MANAGUA, Nicaragua (AP) -- Former Contra rebel leader Eden
Pastora ended his 34-day hunger strike Thursday after receiving what
he said were assurances from congressional leaders that he would
regain his right to run for public office.
Weak and unable to easily digest liquids after the fast, Pastora had earlier
been treated at a hospital. Pastora, 61, staged the fast to protest a court
decision barring him from a presidential bid because he had once accepted
Costa Rican citizenship.
"I ended the strike because the leaders of congress promised me to
re-interpret the constitutional articles that affect me," Pastora said in a
Legislators were not immediately available to confirm that report.
Pastora, who is demanding the right to run for Nicaragua's presidency in
2001, returned to his protest campsite in front of the Supreme Electoral
Council Thursday after leaving a military hospital earlier in the day.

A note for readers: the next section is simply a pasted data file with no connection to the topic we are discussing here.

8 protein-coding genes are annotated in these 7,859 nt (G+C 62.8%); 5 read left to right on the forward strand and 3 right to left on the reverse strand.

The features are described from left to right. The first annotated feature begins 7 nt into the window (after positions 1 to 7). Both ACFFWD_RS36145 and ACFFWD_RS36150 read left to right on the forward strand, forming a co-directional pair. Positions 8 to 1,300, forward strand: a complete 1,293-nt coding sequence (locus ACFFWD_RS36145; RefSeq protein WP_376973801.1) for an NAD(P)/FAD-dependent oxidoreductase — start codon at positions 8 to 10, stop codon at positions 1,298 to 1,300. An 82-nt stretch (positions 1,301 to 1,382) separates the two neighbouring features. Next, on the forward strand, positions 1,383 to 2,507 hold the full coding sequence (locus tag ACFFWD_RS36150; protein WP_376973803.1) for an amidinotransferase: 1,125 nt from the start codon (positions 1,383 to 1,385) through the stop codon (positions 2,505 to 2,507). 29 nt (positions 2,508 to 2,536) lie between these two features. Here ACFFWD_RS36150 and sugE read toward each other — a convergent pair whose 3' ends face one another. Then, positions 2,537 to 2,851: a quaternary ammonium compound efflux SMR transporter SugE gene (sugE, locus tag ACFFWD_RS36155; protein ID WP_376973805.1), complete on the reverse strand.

"I feel my health is weaker," he said.
A doctor had admitted Pastora to the hospital late Wednesday after the
former rebel fainted and complained of persistent nausea and difficulty
digesting liquids, after he had stopped eating solid food August 22.
Known as "Comandante Zero" during his rebel days, Pastora first fought
with the leftist Sandinistas to topple the Somoza regime in 1979 then turned
on them, accusing them of being Marxists. In the 1980s, he led the
U.S.-backed Contra fight against the Sandinista administration.
Because he accepted Costa Rican citizenship during his exile there in the
1977, electoral officials have ruled he cannot seek Nicaragua's presidency.
Pastora argues that the constitution allows Nicaraguans to retain their rights
as long as their second citizenship is in another Central American country.
Copyright 1998 The Associated Press.